Lessons from the Cari-Samba classroom
Students enrolled in our program are working on a variety of individual technical and tactical skills to help improve their game. Though some students may train individually, as a small group or large group, the training plan for each player is based on an assessment of areas where the player needs or seeks improvement. Below, a sampling of what some of our students are working on and how they feel about their development in the Cari-Samba program:
It’s all about learning
The more I learned, the better I became. The better I became, the more I wanted to learn. As I learned more the game became more enjoyable. Like other professional athletes, playing any game at the highest levels of competition was still always about having fun. And playing the game of soccer is fun especially when you are learning.
Many parents typically equate fun in sports with just playing (and winning) and not necessarily learning. To some degree it is. Kids have fun playing in team sports, including soccer, as long as they are engaged, participating, and making a meaningful contribution. Young players can do this, and have fun too, as long as the other players around them are similarly skilled and physically constructed. This typically occurs when kids are very young, 10 and younger. At these ages, the playing field is pretty level.
As kids age, whatever sport they are playing seems to become harder or more competitive. They are and it is. What is happening is that over time some players have dropped off of the radar entirely or are less committed, and have focused on activities they seem to have more fun with. Those chosen activities, not surprisingly, are the ones they are more skilled at or successful in. So all youth sports get concentrated with more skilled and/or athletic players over time.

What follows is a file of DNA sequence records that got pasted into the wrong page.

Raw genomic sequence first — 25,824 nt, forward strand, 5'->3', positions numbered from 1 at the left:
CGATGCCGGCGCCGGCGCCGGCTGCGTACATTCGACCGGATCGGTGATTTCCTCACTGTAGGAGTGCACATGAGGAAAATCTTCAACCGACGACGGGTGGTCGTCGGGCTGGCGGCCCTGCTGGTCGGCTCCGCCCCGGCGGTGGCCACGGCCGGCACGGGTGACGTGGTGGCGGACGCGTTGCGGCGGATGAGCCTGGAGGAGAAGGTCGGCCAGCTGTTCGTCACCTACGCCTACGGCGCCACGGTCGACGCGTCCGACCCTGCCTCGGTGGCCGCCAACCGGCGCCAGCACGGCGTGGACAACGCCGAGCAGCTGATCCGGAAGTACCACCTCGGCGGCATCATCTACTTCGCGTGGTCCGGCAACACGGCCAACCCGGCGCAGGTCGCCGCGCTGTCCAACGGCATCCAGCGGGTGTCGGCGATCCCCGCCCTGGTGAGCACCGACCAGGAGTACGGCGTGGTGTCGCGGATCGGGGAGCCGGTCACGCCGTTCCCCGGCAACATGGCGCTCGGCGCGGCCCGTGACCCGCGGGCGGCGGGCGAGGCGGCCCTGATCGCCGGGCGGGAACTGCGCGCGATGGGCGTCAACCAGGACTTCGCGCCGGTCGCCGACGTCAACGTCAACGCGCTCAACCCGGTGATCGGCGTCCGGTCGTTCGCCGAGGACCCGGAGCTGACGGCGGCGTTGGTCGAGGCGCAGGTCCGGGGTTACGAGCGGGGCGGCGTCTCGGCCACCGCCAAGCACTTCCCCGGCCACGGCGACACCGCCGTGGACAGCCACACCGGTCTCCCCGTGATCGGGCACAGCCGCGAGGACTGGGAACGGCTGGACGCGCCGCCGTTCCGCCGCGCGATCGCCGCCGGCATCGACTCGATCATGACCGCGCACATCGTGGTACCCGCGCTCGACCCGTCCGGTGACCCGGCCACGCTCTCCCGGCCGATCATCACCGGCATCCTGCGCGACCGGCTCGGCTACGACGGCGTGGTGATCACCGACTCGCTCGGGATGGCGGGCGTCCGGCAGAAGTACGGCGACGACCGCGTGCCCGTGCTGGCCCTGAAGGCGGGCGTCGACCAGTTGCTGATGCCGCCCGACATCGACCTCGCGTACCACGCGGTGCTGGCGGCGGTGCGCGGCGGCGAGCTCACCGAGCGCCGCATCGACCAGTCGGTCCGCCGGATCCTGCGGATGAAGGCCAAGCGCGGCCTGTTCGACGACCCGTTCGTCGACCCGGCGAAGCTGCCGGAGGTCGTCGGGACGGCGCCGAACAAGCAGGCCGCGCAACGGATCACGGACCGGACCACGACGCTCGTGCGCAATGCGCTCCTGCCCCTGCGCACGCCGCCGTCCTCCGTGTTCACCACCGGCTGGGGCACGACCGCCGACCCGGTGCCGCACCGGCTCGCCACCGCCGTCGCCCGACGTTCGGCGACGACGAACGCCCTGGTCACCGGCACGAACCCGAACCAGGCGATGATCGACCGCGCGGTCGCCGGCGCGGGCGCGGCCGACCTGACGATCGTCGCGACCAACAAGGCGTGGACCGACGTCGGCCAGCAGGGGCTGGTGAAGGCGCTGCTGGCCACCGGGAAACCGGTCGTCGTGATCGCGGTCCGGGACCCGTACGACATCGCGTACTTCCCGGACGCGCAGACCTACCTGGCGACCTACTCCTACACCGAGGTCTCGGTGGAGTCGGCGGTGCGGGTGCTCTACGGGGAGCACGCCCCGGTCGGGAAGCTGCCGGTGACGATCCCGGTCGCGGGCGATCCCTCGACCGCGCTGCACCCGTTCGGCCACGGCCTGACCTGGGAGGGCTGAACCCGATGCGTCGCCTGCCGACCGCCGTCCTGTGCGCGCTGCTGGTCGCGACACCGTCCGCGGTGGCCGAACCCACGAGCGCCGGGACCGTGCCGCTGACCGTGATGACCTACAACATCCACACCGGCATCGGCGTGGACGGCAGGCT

Around 11 and 12 years of age, there are stronger players on the field, though fewer kids overall, playing a sport. The skilled and athletic kids continue to be engaged, participate, and make a meaningful contribution to the team. Those kids who aren't doing this, the less athletic and/or those with fewer technical skills, are not having as much fun and, in time, will drop out of the sport.
When kids are learning a sport they are having fun. They can get immediate feedback on the field when they play. If they are incrementally succeeding in things they are trying to learn they are having fun. When they are not, this is no fun.
So fun in playing any sport has more to do with a player’s success in performing the skills that are required to play the game effectively. If a kid is not having success on the field, that typically means they are not learning new things and it becomes increasing more difficult be engaged, to participate, and to contribute. And there is absolutely no fun in that.
Soccer is such a simple game that is easy to learn and is easier to understand by the spectator parent. What most players, and parents, do not comprehend is that soccer is a very difficult game to master. It typically takes 10 years for young soccer players to develop their complete skills toolbox. This is about the time they are graduating from high school. That is a long learning curve and lot of time and commitment.
But any player can and will do this as long as the journey has been a learning experience.
Remember, the more you learn the better you get. The better you get the more enjoyable the game gets. And if you are like me, the better you get, the more you want to learn.
You learn to strive for perfection and catch a little excellence along the way. With learning comes great rewards and personal satisfaction. That type of success is also very enjoyable, at any age.
Asst. men's coach, Eastern Nazarene College
Director of Coaching, America FC